The great thing about theatre is that there is always a creative and compelling show just around the corner. BLURRED AROUND THE CORNERS, written and performed by Steven Oberman offers an intimate play about a Doctor who championed those who needed it. Steven talks about creating and performing this play, which is playing through August 6-8th at Vista’s Broadway Theatre.
Steven Oberman is an actor and playwright who has written plays that range from romantic comedies, to adventure, and in BLURRED AROUND THE CORNERS, he explores a biography play of Dr. John Langdon Down, in 1887 England.
Dr. Down is the namesake for Down’s Syndrome, and the play follows him as he chronicles his works in his resident hospital which caters to the mentally disabled. A story of personal perseverance, and the fight for the betterment of his patients. So, why did this story
The creation of this play was the result of two factors: My wanting to write a solo piece as a way to stretch myself as a writer, and the suggestion by a close friend and researcher in Down’s Syndrome that Dr. Down would be a great subject for a play.
My friend and his colleagues felt that Dr. Down’s contributions to present day rehabilitation and education of the disabled had not been fully recognized. In doing research for the play, I was struck by the care he showed his patients, and his belief that they could, and should be, productive members of the community, regardless of their disability.
This was very forward thinking for the time and place in which he lived, England of the mid-nineteenth century.
Once inspired Oberman decided to write the play, and a solo piece felt like an effective and intimate way to approach the story.
I enjoy the intimate aspect of a one-person play, where the main character, in this case Dr. Down, speaks directly to the audience as a confidant. In this way, he is able to share with the audience his innermost fears and insecurities; something that would not easily occur in a multi-character play.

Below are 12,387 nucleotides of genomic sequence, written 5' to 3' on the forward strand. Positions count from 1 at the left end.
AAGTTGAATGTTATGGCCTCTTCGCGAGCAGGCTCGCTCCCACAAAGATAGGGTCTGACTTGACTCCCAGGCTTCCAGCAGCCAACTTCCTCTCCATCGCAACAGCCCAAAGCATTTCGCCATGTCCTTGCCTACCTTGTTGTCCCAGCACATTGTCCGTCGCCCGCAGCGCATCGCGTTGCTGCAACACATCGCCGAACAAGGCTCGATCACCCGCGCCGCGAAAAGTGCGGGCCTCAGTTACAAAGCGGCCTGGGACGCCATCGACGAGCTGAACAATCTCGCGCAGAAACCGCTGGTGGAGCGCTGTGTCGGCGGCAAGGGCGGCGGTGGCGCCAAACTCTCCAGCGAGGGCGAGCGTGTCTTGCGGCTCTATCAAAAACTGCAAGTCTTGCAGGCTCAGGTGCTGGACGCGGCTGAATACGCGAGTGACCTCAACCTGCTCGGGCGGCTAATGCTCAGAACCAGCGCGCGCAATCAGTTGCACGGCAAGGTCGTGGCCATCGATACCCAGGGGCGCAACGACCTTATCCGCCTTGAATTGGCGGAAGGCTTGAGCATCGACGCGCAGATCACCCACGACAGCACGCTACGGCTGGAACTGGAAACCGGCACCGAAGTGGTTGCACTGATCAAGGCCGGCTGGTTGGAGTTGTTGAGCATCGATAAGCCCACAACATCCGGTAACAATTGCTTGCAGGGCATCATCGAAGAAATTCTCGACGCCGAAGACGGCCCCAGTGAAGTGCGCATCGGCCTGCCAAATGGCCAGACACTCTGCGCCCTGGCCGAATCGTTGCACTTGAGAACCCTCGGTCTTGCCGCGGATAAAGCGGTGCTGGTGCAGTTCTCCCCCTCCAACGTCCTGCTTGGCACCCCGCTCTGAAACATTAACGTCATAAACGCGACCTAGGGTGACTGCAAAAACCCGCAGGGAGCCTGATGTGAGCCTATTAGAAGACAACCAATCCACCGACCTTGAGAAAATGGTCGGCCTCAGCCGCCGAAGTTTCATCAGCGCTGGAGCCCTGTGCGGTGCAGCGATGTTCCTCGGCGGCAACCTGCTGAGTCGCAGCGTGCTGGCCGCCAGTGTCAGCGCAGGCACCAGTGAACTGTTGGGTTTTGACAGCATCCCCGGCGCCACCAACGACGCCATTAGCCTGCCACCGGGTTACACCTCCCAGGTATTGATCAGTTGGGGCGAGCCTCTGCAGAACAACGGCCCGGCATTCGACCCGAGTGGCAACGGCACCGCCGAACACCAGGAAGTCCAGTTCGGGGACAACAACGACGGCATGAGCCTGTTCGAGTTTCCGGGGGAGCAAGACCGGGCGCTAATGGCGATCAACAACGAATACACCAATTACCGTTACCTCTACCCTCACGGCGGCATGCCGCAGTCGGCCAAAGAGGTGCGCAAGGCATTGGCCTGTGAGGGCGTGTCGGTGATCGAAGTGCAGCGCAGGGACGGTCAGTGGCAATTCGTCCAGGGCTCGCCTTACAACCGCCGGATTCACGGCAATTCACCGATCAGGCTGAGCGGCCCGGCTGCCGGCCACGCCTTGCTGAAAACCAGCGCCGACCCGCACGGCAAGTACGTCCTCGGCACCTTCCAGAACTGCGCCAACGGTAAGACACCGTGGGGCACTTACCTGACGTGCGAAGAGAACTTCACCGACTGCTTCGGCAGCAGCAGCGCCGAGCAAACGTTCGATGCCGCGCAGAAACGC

While Oberman is an actor he never thought to perform it himself until it felt like the play really spoke and identified to him, and it allowed him to take the piece on the road as a performer as well.
I wrote “Blurred at the Edges’ not thinking I would perform the role of Dr. Down. But as I began to really identify with him as a person, it became clear to me that I should take it on. Then I thought, as a practical matter, if I were ever able to take the play “on the road”, it makes more sense to do the play myself, than to work around someone else’s availability.
Steven admits that as the writer he does continue to edit and work on the play, in the case of this upcoming performance he edited it down to an hour from its original full length. He also looks for future opportunities to rewrite the play to allow for additional performers.
I would love the opportunity to rewrite the play to include roles for actors with disabilities, so that they can portray the patients that Dr. Down actually cared for. Bringing to life the real concerns and challenges of those affected by disability would bring a wonderful element to the play.
At the end of the play, Oberman hopes audiences walk away with a better understanding, empathy and respect for all humans, no matter their differences.
The key is to find the ways we are similar and work from that common ground as a foundation for tolerance. I’d also like people to think about how attitudes and language are a product of their time, not to be denounced by us in the 21st century, but to help us understand how the culture of that different time period could foster these attitudes, so that we can appreciate how the human race has progressed.
BLURRED AROUND THE CORNERS is playing at Vista’s Broadway Theatre August 6th- 8th. For ticket information go to https://www.broadwayvista.biz/adult-shows.html and you can follow Steven and the play at https://www.facebook.com/dr.downplay
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